Real Ireland:There’s no place like home.

I am vexed. It is not fitting to be vexed at the height of an Irish summer,with our lovely long evenings and supposedly balmy weather.Nor is it fitting to be vexed when,in the evening of my life and on the cusp of changed circumstances, I deconstruct my home of 34 years and sort treasured possessions into ‘irreplaceable’,’would like to keep’ or ‘dispensable’, in joyful preparation for a whole new life,new adventures and new possibilities in a new home.OK – perhaps the disappointing summer weather has contributed to my crankiness,but the more I think about this, the more I realize that not only am I vexed and cranky, but I am also as MAD AS HELL,which may not be good for my blood pressure and general health.

imageLast week in green warm comfortable Ireland, it was revealed that a family of five – a mother and a father who has a job and is working, both in their 30s, together with their three children aged 5 years, 3  years and 2 years in and around the ages of my own three grandchildren were issued with sleeping bags by Focus Ireland, a charity for the homeless in Ireland. They had already spent a couple of nights in the park, having been evicted as their house was repossessed, before calling on the services for the homeless. I could not believe my ears when I heard this on radio – a charity for the homeless could do no more for this family than issue them with sleeping bags so that they could sleep on benches in a public park in the open air?? What,in the name of God has happened with this supposedly ‘christian’ country?  What has gone wrong here?

This is a family that has been failed by not only the state but by society.This is a family that has been failed by overwhelmed charitable services that fill the vacuüm created by the state. This is a family that has been failed by the Government,led by a Taoiseach (Prime Minister) who earns more than the heads of Government of the bigger and more prosperous United Kingdom or France.The Minister with responsibility for housing seems to be on his holidays. His early  claim to fame was that he beefed up a train service for his own constituency and 73 commuters  at a cost of €20,000 per day. See news reports  here. Not only that, but in February last, having acquired the Environment portfolio he ‘bitched’ about Peter McVerry, a lifelong advocate for the homeless, suggesting that he was exaggerating the plight of the homeless, and that he was ‘negative’. See here.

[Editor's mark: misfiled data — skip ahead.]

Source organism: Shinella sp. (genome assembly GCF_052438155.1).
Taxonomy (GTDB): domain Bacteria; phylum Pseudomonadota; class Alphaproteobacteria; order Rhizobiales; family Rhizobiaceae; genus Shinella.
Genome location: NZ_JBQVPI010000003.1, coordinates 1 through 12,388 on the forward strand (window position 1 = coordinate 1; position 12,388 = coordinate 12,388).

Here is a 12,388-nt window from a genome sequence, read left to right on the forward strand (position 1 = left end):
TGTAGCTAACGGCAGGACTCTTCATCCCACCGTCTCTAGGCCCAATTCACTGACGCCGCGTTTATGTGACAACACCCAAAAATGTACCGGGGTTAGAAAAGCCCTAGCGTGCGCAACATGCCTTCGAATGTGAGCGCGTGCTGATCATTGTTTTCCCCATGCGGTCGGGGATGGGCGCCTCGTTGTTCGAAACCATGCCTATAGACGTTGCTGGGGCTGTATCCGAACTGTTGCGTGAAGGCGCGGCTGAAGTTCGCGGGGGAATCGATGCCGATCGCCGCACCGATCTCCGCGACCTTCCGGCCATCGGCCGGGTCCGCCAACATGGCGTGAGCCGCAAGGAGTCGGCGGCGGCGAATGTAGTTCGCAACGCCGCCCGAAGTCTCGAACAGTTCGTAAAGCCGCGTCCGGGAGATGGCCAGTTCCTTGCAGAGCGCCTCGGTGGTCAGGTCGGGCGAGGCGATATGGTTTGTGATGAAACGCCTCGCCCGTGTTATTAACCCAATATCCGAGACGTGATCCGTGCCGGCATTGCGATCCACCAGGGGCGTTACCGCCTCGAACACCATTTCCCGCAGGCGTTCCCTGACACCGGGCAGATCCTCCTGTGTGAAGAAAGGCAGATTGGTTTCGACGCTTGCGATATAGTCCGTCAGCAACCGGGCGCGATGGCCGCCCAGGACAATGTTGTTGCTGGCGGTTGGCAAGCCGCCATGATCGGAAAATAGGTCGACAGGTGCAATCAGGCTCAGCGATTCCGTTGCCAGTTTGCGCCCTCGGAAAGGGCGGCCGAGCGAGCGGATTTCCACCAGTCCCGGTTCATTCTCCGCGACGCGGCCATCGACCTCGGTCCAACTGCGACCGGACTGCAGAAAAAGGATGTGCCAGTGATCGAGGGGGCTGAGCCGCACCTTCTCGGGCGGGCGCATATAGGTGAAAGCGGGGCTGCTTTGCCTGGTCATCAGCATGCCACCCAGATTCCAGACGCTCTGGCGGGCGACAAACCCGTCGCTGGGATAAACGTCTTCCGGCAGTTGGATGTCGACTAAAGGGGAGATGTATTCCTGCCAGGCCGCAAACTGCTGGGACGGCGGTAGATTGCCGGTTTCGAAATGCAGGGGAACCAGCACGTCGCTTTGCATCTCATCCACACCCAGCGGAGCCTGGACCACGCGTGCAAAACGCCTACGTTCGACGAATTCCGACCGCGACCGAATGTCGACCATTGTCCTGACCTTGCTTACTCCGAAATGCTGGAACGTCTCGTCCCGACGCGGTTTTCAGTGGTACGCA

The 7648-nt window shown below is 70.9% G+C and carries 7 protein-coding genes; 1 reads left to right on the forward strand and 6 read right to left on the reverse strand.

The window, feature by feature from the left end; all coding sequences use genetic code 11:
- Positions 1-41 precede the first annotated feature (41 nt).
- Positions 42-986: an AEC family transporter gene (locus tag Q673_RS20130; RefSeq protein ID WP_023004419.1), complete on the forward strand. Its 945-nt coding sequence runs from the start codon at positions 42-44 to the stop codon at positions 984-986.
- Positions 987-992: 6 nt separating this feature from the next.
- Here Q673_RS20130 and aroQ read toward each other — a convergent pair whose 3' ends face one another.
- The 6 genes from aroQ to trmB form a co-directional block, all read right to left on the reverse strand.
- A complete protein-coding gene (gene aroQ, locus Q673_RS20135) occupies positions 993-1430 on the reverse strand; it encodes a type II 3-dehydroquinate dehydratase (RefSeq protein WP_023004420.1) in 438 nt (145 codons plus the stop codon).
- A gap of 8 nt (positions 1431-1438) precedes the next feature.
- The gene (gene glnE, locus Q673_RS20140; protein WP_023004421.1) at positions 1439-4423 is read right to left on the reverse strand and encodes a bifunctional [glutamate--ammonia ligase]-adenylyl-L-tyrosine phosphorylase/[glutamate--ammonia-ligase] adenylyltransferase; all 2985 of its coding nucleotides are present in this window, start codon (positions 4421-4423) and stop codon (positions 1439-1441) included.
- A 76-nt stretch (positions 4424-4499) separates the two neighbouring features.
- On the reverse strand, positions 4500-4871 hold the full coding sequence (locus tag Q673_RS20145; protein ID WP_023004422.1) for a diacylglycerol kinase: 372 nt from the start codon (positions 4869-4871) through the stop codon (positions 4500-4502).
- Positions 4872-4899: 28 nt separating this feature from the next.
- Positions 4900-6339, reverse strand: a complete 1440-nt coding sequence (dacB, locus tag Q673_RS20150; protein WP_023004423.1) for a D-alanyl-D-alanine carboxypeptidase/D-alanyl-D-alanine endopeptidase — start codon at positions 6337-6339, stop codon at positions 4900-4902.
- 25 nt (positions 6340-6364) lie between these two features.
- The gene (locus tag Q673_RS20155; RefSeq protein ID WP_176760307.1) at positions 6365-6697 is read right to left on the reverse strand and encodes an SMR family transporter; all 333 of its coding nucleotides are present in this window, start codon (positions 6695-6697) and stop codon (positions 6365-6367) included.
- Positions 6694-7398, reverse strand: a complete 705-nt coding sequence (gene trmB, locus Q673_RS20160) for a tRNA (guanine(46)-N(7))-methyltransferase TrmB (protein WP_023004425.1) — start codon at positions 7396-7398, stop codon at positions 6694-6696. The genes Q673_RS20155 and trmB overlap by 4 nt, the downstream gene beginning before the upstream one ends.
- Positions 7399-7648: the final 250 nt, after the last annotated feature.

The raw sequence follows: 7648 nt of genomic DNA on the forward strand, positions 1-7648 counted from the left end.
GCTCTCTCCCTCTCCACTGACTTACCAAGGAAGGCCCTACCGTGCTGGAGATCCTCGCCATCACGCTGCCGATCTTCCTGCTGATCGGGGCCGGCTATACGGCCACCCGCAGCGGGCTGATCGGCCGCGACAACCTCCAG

Minister Alan Kelly. Image from Newstalk fm

Minister Alan Kelly. Image from Newstalk fm

In November 2014, the Irish Taoiseach,(Prime Minister- who as stated above is paid more than the French or British leaders) went on a walkabout to see for himself the population of  Irish people sleeping rough in Dublin. This was in response to the most embarrassing death of a homeless man, who chose to die on the steps of the Irish Parliament. Homeless people have died on a fairly regular basis across Ireland for years, in doorways, in parks, in refuse bins, but Jonathan Corrie chose to die at the very nerve centre of power,right there under the noses of those who have broadcast that everything is changing,austerity is over, we are all doing well, the economy is in great shape in this great little state of ours. Our ‘leading man’ rushed into action and went out among the homeless in Dublin City. He described seeing “rats skittering across sodden blankets”and a moment when “on Grafton Street, a Gucci sign beams over the remnants of humanity”. (Irish Times December 11, 2014). Enda Kenny, the Taoiseach, proudly announced that there would be a change of Government focus ”from exclusively on the economy to include societal needs’, saying: “Our homeless crisis is a kind of autopsy of our national life, our priorities”. The reality is that 9 months later we have charities handing out sleeping bags to children as there is no shelter to be had in the entire city of Dublin. This situation is unfortunately reflected across Ireland with housing crises in all major towns and cities.